The Qatari government has very different intentions for its National Vision 2030. Qatar, which hosted the most recent incarnation of COP18, the United Nations sustainability conference, is in fact deeply involved in a variety of cutting-edge environmental projects.

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The striking Doha skyline filled with modern buildings (image: Doha Sam/ Flickr)

The striking Doha skyline filled with modern buildings (image: Doha Sam/ Flickr)

Qatar: land of gas-guzzling cars and blasting air-con, where money is unlimited and oil is cheap and plentiful. One day the oil may run out, but that day will probably never come. This does not sound much like a country concerned about its sustainability credentials. On top of that, Qatar has the world’s largest carbon footprint per capita.

Although some of the above descriptions perhaps ring true in everyday life on the streets of Doha, the Qatari government has very different intentions for its National Vision 2030. Qatar, which hosted the most recent incarnation of COP18, the United Nations sustainability conference, is in fact deeply involved in a variety of cutting-edge environmental projects, particularly in the construction industry and built environment, including ambitious plans for solar-powered stadiums for the 2022 World Cup.

Qatar’s very own green building authority, the Qatar Green Building Council (QGBC), has been up and running since 2009. The QGBC’s stated aim is to to promote and raise awareness of environmentally and socially responsible building practices in Qatar. QGBC has been closely involved in Qatar’s most groundbreaking green building initiatives.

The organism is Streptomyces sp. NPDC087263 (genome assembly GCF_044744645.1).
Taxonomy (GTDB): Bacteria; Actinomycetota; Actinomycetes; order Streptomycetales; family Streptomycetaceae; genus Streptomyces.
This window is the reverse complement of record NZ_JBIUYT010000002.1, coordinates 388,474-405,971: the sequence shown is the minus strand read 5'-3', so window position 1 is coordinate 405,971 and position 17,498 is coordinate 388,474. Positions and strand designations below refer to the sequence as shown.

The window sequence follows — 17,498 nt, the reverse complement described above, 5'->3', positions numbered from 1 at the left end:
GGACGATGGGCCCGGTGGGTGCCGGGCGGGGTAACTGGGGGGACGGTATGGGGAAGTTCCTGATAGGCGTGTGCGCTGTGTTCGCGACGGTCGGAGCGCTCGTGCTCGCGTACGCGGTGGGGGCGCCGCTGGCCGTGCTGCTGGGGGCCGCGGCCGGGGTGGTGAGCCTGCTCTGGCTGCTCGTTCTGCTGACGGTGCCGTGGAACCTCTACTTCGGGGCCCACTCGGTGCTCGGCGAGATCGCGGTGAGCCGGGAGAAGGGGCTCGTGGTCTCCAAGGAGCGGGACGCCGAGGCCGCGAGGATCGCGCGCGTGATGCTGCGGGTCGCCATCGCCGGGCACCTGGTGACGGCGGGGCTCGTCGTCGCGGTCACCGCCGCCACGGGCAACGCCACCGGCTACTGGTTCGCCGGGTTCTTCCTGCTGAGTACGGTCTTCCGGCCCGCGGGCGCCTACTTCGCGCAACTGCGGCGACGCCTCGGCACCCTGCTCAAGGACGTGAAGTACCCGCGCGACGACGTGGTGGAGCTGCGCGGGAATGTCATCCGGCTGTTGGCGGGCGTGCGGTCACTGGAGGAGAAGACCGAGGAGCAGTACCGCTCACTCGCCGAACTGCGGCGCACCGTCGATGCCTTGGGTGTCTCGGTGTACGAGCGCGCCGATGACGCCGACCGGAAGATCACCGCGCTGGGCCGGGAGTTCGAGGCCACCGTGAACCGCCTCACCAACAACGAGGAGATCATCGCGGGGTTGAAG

‘Baytna’ (‘our house’ in Arabic) is the region’s first Passivhaus case study, carried out as a partnership between the QGBC and some of Qatar’s biggest real estate developers. Passivhaus is a German sustainable construction technique concept that has already attracted much interest in Europe. Houses built using the technique can cut their energy costs by as much as 50%. For a country such as Qatar, with the world’s highest carbon footprint per capita, ‘Baytna’ is certainly a worthwhile experiment.

Another of Qatar’s notable forays into green building is the enormous Musheireb housing development project in downtown Doha, which is nearing its final phase of construction. The mega-project, which cost an estimated $5.5 billion, is due for completion in 2016, and is aiming to be the world’s largest sustainable community, setting itself ambitious carbon reduction goals.

World's Best Tall Building 2012: Doha's award-winning 'Burj Qatar' (image: Doha Sam/ Flickr)

World’s Best Tall Building 2012: Doha’s award-winning ‘Burj Qatar’ (image: Doha Sam/ Flickr)

Doha’s visitors and residents cannot fail to notice one uniquely shaped tall building on the Corniche skyline at West Bay. Designed by architect Jean Nouvel, and referred to jokingly by expats as the ‘condom building’, the Burj Qatar, or Doha Tower, was awarded a prize last year for ‘World’s Best Tall Building’. It attracted this recognition due to its combination of environmentally-friendly building techniques with a design reflecting Qatar’s cultural traditions of architecture.

While it is easy to point critical fingers at Qatar for being a top oil producer and having such a large carbon footprint, we should recognise the country’s determined efforts not only to better itself, but to use its substantial financial resources to spearhead large-scale green building projects that can inform and educate the economically-challenged Western world. Qatar’s perceived negative social attitudes towards environmental issues are already changing, as young local people become more engaged and feel greater responsibility for their country’s future development. Grassroots Qatari-led environmental organisations such as Doha Oasis demonstrate this shift. I remain hopeful that future generations will maintain this positive attitude and that it eventually becomes a new social norm in Qatar.